As TED Global winds down for another year, Speakers Corner looks back on some of the most inspiring events in Edinburgh. One of the most popular talks was by Economics writer Tim Harford who studies complex systems - and finds a surprising link among the successful ones: they were built through trial and error.
Harford's writings reveal the economic ideas behind everyday experiences, and in this talk he asked his audience to embrace their randomness and start making better mistakes!
In his Undercover Economist column in the Financial Times, Tim Harford looks at familiar situations in unfamiliar ways and explains the fundamental principles of the modern economy. He illuminates them with clear writing and a variety of examples borrowed from daily life.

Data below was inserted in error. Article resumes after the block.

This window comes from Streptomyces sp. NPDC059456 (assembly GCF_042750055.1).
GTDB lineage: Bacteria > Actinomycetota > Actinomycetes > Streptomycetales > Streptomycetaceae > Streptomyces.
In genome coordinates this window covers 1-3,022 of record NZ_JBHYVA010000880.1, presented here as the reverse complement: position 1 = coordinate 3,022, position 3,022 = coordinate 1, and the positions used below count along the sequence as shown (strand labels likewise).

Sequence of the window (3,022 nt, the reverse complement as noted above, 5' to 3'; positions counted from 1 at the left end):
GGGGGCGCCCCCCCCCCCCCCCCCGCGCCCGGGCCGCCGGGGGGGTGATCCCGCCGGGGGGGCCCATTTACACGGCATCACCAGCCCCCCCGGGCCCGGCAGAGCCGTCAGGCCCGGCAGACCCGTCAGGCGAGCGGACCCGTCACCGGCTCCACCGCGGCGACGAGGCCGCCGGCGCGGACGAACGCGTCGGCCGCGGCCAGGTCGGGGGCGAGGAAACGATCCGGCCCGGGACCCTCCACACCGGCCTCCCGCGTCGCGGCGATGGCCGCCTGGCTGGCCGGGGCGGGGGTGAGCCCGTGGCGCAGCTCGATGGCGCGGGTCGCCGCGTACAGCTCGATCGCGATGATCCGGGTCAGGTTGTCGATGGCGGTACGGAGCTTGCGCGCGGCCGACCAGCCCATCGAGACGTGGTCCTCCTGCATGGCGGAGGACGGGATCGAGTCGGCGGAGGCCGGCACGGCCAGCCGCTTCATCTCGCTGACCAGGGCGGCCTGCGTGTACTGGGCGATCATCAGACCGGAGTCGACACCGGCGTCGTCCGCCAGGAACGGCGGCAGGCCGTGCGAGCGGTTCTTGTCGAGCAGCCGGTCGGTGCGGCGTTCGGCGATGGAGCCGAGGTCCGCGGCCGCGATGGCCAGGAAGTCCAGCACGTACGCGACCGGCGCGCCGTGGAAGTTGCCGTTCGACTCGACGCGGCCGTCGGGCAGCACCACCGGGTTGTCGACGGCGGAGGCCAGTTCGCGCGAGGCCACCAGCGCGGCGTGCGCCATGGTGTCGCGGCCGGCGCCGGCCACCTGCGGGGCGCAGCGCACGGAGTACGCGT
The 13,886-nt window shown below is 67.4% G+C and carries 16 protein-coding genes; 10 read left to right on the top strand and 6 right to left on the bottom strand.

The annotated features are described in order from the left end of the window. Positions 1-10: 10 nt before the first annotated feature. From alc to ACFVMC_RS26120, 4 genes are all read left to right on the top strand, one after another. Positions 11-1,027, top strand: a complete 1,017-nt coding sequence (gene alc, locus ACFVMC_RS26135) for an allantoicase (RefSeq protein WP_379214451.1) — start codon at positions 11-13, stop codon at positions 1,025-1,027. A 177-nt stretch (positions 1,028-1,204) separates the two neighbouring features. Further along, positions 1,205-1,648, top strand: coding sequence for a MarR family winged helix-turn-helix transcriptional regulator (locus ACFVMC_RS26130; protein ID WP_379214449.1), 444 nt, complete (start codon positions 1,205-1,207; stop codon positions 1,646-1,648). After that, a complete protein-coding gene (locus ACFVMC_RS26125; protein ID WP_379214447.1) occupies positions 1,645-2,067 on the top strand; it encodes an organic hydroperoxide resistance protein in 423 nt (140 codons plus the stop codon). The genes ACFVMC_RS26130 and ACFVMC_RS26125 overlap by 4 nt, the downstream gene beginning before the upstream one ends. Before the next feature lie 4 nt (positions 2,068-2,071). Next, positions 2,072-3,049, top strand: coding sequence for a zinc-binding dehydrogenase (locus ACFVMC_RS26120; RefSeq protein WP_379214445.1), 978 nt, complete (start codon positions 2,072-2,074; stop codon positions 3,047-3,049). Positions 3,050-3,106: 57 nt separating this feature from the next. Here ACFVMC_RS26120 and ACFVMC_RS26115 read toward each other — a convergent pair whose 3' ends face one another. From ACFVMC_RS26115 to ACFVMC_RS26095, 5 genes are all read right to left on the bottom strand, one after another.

Harford argues that the world has become far too unpredictable and complex for today's challenges to be tackled with ready-made solutions and expert opinions. Instead he suggests that we should learn to embrace failure and to constantly adapt, to improvise rather than plan, to work from the bottom up rather than the top down.
He says: "I’d like to see many more complex problems approached with a willingness to experiment."
Harford, who resolves problems in a weekly ‘agony aunt’ column, and presents BBC’s Trust Me I'm An Economist, also explained that leadership is highly valued but hard to measure.